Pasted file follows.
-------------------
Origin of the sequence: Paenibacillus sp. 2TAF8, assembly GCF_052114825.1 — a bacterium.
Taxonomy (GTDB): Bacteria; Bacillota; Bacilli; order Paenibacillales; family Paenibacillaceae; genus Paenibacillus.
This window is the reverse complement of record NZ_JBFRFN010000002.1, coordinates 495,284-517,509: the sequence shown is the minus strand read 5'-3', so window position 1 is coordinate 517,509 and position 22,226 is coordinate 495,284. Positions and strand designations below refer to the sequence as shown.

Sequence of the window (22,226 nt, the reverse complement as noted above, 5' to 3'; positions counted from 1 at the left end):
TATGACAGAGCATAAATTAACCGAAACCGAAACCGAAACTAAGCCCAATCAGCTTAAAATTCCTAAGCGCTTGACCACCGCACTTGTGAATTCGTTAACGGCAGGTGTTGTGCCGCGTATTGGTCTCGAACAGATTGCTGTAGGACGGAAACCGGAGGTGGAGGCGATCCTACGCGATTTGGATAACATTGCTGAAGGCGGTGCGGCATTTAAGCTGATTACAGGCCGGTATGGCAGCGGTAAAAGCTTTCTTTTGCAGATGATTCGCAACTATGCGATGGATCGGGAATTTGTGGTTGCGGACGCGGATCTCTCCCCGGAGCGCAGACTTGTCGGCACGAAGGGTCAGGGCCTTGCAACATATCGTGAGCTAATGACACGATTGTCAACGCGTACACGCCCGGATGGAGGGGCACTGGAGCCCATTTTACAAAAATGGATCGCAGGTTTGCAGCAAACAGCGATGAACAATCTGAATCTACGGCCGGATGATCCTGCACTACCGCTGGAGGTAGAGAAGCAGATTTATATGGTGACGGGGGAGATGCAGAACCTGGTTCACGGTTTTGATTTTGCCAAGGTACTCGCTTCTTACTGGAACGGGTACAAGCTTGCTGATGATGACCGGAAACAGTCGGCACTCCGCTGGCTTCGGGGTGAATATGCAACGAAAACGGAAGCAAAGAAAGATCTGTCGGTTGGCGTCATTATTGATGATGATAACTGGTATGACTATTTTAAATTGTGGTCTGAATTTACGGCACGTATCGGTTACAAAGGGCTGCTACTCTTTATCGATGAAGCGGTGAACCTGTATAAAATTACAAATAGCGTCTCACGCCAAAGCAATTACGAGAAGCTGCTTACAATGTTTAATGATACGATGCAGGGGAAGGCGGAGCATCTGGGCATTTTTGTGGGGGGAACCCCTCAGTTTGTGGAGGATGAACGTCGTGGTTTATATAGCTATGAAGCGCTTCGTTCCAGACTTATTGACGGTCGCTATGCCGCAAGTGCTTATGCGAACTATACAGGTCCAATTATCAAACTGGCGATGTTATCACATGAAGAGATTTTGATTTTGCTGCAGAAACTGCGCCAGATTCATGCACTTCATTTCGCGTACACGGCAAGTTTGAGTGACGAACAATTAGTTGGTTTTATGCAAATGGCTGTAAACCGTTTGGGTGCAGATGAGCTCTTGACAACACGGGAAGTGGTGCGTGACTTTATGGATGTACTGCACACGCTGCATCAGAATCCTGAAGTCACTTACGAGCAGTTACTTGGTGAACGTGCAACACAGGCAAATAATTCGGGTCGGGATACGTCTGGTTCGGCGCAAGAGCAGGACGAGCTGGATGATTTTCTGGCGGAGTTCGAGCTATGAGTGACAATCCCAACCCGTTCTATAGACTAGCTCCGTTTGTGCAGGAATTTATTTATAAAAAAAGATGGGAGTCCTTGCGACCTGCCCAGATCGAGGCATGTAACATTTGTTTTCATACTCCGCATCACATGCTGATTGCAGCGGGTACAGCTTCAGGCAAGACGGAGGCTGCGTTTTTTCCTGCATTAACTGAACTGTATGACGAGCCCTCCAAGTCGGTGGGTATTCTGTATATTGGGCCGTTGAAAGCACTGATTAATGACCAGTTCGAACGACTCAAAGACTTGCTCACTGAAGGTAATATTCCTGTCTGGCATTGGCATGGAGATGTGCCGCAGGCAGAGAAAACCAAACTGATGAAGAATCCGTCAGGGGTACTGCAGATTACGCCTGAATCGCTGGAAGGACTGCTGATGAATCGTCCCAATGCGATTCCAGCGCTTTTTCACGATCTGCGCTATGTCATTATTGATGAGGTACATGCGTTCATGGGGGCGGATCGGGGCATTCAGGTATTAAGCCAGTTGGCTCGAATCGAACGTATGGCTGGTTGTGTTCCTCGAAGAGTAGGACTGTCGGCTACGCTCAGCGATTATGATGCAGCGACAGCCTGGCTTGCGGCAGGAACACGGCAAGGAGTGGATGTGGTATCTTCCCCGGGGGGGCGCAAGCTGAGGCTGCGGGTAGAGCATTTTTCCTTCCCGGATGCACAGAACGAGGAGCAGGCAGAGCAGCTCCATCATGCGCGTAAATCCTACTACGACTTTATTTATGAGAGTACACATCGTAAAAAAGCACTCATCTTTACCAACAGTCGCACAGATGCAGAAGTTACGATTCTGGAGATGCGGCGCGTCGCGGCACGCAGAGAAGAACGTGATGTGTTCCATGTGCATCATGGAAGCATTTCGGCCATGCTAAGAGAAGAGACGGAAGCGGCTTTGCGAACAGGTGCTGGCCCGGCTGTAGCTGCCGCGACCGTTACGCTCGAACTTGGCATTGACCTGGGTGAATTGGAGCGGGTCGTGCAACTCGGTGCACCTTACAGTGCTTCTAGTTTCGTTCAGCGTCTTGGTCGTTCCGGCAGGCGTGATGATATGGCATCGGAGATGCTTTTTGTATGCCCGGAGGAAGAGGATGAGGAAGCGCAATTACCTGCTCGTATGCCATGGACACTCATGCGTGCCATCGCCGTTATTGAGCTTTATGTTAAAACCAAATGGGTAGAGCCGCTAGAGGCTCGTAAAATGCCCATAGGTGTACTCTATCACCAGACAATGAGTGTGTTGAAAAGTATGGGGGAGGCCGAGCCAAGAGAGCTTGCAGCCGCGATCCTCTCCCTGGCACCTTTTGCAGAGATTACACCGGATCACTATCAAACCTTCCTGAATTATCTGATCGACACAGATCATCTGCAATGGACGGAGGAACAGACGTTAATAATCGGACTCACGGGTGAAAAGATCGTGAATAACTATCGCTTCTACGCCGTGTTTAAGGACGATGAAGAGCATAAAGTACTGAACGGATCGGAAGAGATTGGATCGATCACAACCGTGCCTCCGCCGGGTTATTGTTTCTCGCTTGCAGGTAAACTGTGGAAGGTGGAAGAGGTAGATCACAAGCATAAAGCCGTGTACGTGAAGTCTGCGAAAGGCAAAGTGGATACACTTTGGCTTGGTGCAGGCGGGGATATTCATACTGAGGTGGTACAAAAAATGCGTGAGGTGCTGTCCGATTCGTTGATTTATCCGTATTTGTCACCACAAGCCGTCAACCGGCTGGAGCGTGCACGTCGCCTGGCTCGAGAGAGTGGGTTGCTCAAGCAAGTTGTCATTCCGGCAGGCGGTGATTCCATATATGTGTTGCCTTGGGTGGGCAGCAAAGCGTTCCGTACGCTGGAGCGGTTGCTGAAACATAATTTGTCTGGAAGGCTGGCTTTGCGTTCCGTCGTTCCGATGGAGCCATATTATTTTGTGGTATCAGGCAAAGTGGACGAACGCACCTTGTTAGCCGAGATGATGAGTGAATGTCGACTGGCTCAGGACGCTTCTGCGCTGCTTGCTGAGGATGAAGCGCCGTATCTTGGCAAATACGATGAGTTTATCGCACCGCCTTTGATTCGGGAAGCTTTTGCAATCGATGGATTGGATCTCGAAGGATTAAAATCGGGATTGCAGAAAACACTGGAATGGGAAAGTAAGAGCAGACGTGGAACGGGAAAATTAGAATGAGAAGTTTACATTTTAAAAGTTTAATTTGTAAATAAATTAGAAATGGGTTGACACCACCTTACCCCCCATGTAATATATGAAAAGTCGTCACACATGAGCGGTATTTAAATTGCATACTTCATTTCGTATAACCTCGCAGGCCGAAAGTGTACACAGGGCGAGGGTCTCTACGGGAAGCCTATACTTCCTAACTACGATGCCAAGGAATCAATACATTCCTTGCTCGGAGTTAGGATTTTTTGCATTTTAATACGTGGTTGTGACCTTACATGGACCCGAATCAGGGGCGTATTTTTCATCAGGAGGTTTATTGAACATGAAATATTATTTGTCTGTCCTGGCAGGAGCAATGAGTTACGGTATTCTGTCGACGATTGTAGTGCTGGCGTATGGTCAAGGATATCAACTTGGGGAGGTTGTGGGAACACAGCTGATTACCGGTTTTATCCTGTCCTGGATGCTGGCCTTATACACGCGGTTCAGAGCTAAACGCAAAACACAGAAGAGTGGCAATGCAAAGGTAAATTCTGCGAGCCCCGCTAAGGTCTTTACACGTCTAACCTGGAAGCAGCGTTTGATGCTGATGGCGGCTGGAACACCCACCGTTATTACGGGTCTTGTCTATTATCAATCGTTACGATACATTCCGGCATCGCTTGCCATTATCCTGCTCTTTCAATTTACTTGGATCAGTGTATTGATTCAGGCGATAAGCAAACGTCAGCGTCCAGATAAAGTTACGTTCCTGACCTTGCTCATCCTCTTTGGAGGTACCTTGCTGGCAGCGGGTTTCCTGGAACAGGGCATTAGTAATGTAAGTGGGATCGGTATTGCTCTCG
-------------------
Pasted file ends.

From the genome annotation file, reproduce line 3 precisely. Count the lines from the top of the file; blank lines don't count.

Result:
This window is the reverse complement of record NZ_JBFRFN010000002.1, coordinates 495,284-517,509: the sequence shown is the minus strand read 5'-3', so window position 1 is coordinate 517,509 and position 22,226 is coordinate 495,284. Positions and strand designations below refer to the sequence as shown.